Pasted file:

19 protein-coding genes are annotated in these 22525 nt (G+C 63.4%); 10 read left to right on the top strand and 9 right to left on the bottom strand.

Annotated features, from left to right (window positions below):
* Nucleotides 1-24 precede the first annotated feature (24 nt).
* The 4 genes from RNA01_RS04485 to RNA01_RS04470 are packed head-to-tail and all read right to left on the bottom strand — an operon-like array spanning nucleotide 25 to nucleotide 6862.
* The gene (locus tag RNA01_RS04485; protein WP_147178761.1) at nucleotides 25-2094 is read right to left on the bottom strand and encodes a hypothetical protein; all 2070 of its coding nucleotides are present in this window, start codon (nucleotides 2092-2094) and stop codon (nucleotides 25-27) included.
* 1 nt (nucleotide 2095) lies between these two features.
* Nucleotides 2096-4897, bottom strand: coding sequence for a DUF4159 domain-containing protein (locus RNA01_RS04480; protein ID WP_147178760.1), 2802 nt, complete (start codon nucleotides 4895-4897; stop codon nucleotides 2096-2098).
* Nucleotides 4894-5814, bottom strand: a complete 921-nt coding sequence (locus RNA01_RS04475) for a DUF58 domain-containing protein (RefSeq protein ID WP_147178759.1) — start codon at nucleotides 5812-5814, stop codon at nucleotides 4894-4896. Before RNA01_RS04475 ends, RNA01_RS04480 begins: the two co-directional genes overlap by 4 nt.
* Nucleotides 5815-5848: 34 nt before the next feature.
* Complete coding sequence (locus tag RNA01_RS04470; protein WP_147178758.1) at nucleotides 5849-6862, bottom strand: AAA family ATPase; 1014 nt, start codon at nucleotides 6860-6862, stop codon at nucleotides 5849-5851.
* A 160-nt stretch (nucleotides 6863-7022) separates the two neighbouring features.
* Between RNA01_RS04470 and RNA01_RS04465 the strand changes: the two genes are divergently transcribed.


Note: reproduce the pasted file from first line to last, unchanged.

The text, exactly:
19 protein-coding genes are annotated in these 22525 nt (G+C 63.4%); 10 read left to right on the top strand and 9 right to left on the bottom strand.

Annotated features, from left to right (window positions below):
* Nucleotides 1-24 precede the first annotated feature (24 nt).
* The 4 genes from RNA01_RS04485 to RNA01_RS04470 are packed head-to-tail and all read right to left on the bottom strand — an operon-like array spanning nucleotide 25 to nucleotide 6862.
* The gene (locus tag RNA01_RS04485; protein WP_147178761.1) at nucleotides 25-2094 is read right to left on the bottom strand and encodes a hypothetical protein; all 2070 of its coding nucleotides are present in this window, start codon (nucleotides 2092-2094) and stop codon (nucleotides 25-27) included.
* 1 nt (nucleotide 2095) lies between these two features.
* Nucleotides 2096-4897, bottom strand: coding sequence for a DUF4159 domain-containing protein (locus RNA01_RS04480; protein ID WP_147178760.1), 2802 nt, complete (start codon nucleotides 4895-4897; stop codon nucleotides 2096-2098).
* Nucleotides 4894-5814, bottom strand: a complete 921-nt coding sequence (locus RNA01_RS04475) for a DUF58 domain-containing protein (RefSeq protein ID WP_147178759.1) — start codon at nucleotides 5812-5814, stop codon at nucleotides 4894-4896. Before RNA01_RS04475 ends, RNA01_RS04480 begins: the two co-directional genes overlap by 4 nt.
* Nucleotides 5815-5848: 34 nt before the next feature.
* Complete coding sequence (locus tag RNA01_RS04470; protein WP_147178758.1) at nucleotides 5849-6862, bottom strand: AAA family ATPase; 1014 nt, start codon at nucleotides 6860-6862, stop codon at nucleotides 5849-5851.
* A 160-nt stretch (nucleotides 6863-7022) separates the two neighbouring features.
* Between RNA01_RS04470 and RNA01_RS04465 the strand changes: the two genes are divergently transcribed.